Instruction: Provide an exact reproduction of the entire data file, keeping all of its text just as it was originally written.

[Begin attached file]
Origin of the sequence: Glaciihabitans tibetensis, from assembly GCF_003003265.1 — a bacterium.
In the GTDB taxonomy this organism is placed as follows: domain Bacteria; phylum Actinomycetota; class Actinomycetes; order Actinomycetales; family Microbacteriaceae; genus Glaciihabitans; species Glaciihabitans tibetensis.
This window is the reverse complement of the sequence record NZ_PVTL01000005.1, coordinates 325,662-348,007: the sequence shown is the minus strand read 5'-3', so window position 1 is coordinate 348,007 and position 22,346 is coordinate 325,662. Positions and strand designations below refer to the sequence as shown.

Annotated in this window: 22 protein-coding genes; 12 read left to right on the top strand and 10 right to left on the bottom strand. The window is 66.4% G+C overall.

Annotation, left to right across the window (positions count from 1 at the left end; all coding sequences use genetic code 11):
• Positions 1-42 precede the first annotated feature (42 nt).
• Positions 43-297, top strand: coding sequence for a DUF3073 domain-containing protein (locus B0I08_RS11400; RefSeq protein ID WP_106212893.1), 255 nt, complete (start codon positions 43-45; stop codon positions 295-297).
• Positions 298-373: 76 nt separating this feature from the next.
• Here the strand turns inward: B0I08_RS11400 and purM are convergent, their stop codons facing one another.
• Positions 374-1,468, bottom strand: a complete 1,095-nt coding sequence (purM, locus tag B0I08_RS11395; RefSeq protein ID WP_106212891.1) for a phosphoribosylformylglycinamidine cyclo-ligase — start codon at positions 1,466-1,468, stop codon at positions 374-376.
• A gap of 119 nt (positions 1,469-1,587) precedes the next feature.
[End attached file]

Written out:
Origin of the sequence: Glaciihabitans tibetensis, from assembly GCF_003003265.1 — a bacterium.
In the GTDB taxonomy this organism is placed as follows: domain Bacteria; phylum Actinomycetota; class Actinomycetes; order Actinomycetales; family Microbacteriaceae; genus Glaciihabitans; species Glaciihabitans tibetensis.
This window is the reverse complement of the sequence record NZ_PVTL01000005.1, coordinates 325,662-348,007: the sequence shown is the minus strand read 5'-3', so window position 1 is coordinate 348,007 and position 22,346 is coordinate 325,662. Positions and strand designations below refer to the sequence as shown.

Annotated in this window: 22 protein-coding genes; 12 read left to right on the top strand and 10 right to left on the bottom strand. The window is 66.4% G+C overall.

Annotation, left to right across the window (positions count from 1 at the left end; all coding sequences use genetic code 11):
• Positions 1-42 precede the first annotated feature (42 nt).
• Positions 43-297, top strand: coding sequence for a DUF3073 domain-containing protein (locus B0I08_RS11400; RefSeq protein ID WP_106212893.1), 255 nt, complete (start codon positions 43-45; stop codon positions 295-297).
• Positions 298-373: 76 nt separating this feature from the next.
• Here the strand turns inward: B0I08_RS11400 and purM are convergent, their stop codons facing one another.
• Positions 374-1,468, bottom strand: a complete 1,095-nt coding sequence (purM, locus tag B0I08_RS11395; RefSeq protein ID WP_106212891.1) for a phosphoribosylformylglycinamidine cyclo-ligase — start codon at positions 1,466-1,468, stop codon at positions 374-376.
• A gap of 119 nt (positions 1,469-1,587) precedes the next feature.